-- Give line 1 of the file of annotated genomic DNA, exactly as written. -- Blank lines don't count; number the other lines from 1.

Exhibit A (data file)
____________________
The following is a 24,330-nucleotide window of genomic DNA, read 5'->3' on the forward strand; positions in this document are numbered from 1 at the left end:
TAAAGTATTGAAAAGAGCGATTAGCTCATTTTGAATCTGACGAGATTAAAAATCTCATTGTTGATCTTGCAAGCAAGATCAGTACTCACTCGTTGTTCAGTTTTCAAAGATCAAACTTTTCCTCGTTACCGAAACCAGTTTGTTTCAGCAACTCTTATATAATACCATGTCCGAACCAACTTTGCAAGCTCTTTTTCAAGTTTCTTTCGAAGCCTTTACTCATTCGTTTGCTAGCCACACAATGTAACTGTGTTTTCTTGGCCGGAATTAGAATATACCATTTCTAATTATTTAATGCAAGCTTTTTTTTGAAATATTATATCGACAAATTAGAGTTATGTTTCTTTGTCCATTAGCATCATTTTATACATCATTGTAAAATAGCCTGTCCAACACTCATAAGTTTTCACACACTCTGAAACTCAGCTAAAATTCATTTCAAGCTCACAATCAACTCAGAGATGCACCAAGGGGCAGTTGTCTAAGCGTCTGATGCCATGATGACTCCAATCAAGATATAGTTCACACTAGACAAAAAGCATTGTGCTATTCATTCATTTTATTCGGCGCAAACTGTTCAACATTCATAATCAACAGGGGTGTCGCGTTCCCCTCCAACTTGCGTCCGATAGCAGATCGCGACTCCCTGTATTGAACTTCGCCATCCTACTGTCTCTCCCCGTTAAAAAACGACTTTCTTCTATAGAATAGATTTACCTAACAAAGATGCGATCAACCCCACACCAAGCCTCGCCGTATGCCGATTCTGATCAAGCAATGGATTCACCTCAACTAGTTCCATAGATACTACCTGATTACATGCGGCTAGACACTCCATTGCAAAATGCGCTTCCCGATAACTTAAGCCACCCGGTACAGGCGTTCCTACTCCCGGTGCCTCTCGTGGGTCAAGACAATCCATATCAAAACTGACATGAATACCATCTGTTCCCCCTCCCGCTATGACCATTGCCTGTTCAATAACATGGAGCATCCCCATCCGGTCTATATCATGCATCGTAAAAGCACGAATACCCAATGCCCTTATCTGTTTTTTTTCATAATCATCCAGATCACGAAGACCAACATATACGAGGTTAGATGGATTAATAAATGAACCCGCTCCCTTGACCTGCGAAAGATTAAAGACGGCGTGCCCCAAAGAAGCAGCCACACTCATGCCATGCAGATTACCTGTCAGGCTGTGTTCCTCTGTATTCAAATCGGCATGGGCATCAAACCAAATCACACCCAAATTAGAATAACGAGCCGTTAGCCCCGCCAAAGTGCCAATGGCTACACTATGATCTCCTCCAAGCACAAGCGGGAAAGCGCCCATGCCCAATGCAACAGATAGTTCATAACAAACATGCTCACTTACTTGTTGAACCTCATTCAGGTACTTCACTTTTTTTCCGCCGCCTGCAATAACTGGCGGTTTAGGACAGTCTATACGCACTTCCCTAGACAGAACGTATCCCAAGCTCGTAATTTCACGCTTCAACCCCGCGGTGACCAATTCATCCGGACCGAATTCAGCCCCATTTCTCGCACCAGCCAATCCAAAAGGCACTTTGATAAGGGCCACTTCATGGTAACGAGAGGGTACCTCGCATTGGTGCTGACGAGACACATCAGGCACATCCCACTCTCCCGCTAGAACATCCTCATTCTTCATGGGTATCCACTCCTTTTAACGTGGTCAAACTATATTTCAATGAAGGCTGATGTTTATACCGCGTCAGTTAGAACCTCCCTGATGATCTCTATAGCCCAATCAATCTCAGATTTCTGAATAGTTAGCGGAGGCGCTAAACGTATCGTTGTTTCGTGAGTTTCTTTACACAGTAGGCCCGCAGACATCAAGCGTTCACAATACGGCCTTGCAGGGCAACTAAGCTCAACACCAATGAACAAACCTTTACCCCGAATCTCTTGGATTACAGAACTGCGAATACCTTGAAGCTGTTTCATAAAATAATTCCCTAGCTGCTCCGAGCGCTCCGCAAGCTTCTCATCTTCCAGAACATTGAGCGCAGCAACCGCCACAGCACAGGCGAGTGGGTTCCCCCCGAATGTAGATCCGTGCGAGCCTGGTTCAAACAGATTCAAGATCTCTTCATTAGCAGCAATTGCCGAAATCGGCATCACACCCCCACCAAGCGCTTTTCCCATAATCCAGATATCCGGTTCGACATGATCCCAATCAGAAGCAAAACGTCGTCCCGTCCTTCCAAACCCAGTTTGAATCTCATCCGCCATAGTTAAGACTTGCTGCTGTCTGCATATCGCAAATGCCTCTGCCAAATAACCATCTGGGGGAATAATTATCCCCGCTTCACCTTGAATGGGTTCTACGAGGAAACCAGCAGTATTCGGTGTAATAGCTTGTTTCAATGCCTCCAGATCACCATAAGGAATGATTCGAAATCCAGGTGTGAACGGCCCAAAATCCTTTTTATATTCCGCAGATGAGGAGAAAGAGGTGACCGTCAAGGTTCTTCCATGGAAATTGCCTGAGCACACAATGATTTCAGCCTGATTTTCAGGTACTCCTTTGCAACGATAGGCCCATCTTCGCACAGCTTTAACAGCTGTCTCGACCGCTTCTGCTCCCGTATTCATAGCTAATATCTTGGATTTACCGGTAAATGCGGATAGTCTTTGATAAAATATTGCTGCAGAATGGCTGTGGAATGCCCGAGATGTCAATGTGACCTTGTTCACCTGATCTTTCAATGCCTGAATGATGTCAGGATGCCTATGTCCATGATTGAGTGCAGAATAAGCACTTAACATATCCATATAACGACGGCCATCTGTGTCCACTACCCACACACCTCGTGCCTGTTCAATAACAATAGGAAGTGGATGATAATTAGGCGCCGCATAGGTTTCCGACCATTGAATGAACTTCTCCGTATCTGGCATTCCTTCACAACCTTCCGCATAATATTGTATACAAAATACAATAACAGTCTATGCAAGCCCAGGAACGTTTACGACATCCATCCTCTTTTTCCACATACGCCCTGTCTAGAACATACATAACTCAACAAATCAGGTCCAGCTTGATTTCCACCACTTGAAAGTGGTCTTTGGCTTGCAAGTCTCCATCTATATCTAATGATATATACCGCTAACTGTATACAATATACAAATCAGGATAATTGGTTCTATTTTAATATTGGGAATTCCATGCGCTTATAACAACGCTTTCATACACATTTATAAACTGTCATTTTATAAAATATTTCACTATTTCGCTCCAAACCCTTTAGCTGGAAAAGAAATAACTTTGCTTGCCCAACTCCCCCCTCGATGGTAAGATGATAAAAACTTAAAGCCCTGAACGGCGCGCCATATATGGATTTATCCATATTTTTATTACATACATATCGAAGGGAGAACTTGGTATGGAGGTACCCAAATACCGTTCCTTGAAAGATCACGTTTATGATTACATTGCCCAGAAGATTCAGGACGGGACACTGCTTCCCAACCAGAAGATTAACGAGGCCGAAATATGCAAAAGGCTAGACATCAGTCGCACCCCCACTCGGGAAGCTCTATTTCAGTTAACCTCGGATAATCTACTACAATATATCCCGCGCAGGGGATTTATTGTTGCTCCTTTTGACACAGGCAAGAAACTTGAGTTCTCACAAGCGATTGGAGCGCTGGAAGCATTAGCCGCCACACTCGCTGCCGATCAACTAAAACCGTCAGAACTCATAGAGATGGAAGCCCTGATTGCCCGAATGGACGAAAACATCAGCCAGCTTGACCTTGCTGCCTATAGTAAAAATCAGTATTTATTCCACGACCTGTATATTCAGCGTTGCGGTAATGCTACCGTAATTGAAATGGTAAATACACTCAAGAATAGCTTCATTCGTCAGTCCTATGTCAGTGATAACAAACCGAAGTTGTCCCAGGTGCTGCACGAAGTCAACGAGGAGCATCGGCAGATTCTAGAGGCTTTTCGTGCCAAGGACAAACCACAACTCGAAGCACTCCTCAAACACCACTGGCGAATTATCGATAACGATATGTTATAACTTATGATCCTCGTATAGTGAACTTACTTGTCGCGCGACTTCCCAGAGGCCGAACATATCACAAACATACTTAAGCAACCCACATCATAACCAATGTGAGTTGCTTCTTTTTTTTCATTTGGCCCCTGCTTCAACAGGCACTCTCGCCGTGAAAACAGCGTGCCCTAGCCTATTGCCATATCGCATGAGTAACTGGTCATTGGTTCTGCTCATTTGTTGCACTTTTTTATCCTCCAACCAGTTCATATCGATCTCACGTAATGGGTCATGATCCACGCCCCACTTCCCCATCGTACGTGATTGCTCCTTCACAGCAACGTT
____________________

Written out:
The following is a 24,330-nucleotide window of genomic DNA, read 5'->3' on the forward strand; positions in this document are numbered from 1 at the left end: